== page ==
By Luyanda Gwina
After the World Health Organisation (WHO) declared nosa coronavirus also known as COVID-19 a Public Health Emergency of International Concern on 30 January 2020, an emergency operation centre was activated in every country immediately.
On 15 March, the President of South Africa, Cyril Ramaphosa, declared a national state of disaster and announced measures and protocols to follow, such as immediate travel restrictions and the closure of schools from 18 March. On 17 March, the National Coronavirus Command Council was established, “to lead the nation’s plan to contain the spread and mitigate the negative impact of the coronavirus”. On 23 March, a national lockdown was announced, starting on 26 March 2020. On 21 April, a 500 billion rand stimulus was announced in response to the pandemic.
Our world, as we know it, was turned upside down to what was to be known as Lockdown – a new normal. These measures were taken by the government caused by what the World Health Organisation has declared as a pandemic disease. The whole of South Africa came to a standstill except for essential and critical services. Schools, factories, shops, streets were deserted and the whole of Durban and the whole of South Africa was turned into ghost towns overnight. Security forces, police and soldiers were everywhere.
The COVID-19 experience is like no one has had so far – an invisible war: no soldiers, no tanks, no bullets, but people are dying in huge numbers.
When MaCele, my grandmother, used to talk about the Spanish Flu of 1918 (influenza) she almost cried. When she narrated the harrowing stories and experiences about influenza, it sounded like such things will never happen in our life time because of advances in medicine and technology. How mistaken I was – never say never.
The Covid-19 (Ukhuvethe, as it is now called in isiNguni) is fast going the direction of Spanish Flu.
The South African government sprang into action early to bring about public awareness about the epidemic. The Minister of Health, Dr Zweli Mkhize, made no bones about it – every family in South Africa will get affected with members either falling sick and recovering or dying. Certain groups are said to be comorbidity: the elderly and people who live with chronic diseases will be affected the worst. Dr Mkhize’s statements sounded far-fetched, not real.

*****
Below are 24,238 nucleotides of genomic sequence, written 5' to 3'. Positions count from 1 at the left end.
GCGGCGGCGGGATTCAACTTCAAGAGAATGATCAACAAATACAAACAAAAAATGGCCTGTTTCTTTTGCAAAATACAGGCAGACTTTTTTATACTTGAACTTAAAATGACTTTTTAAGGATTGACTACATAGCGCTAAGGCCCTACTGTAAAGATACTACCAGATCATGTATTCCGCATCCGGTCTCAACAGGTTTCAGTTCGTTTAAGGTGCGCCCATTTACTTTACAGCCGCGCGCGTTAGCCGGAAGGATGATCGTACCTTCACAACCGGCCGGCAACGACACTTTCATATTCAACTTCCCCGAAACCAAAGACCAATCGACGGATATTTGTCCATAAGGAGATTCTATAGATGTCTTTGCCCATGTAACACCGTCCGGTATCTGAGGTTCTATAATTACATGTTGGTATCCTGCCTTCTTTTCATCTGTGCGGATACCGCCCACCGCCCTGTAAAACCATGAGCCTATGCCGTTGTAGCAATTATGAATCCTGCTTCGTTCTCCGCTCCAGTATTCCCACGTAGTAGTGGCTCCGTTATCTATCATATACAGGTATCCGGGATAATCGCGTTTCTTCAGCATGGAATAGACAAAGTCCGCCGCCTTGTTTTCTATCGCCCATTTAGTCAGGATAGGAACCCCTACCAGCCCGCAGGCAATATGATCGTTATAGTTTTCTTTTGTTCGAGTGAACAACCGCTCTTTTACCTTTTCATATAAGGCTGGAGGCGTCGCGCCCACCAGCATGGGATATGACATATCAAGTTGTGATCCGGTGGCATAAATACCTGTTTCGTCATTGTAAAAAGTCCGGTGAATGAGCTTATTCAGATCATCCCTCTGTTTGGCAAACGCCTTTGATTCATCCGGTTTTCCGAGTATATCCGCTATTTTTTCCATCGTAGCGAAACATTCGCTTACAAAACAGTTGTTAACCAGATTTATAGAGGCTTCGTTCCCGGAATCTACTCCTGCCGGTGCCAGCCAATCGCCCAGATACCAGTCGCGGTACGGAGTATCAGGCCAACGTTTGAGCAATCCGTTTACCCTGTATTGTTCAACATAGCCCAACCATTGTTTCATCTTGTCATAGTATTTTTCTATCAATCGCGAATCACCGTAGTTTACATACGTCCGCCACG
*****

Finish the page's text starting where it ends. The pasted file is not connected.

Over time, people started dying in numbers from Covid-19 as we saw pictures and videos on television and worse in social media of people dying in countries such as China, Italy, Spain, France and England. There is no escaping it here in South Africa. As we were warned earlier, figures have started climbing in South Africa.
What is this deadly virus? Space does not allow me to explain. My personal view is that it was manufactured and things did not go according to plan and the genie is out of the bottle and no one is able to take it back.
The rest is disaster of unimaginable proportions.
In order to keep myself and those close to me educated I try to share information and hold discussions as much as possible. There is also a lot of fake news and misinformation about the disease. In order to keep sane and to continue living with less stress, I have decided to expect anything to happen with this mutating virus – today it is killing the elderly in Italy and another day it is killing children in the USA.
In a way, I am going back to the coping skills I learnt on my arrival in Nigeria in 1976. At first, adjusting to the Nigerian environment was not easy: the heat, the bribery and mefirst culture, the food. A fellow student from Tanzania gently said, “expect anything, anything from this environment.” That is how I began to accept and started living in what was a strange environment!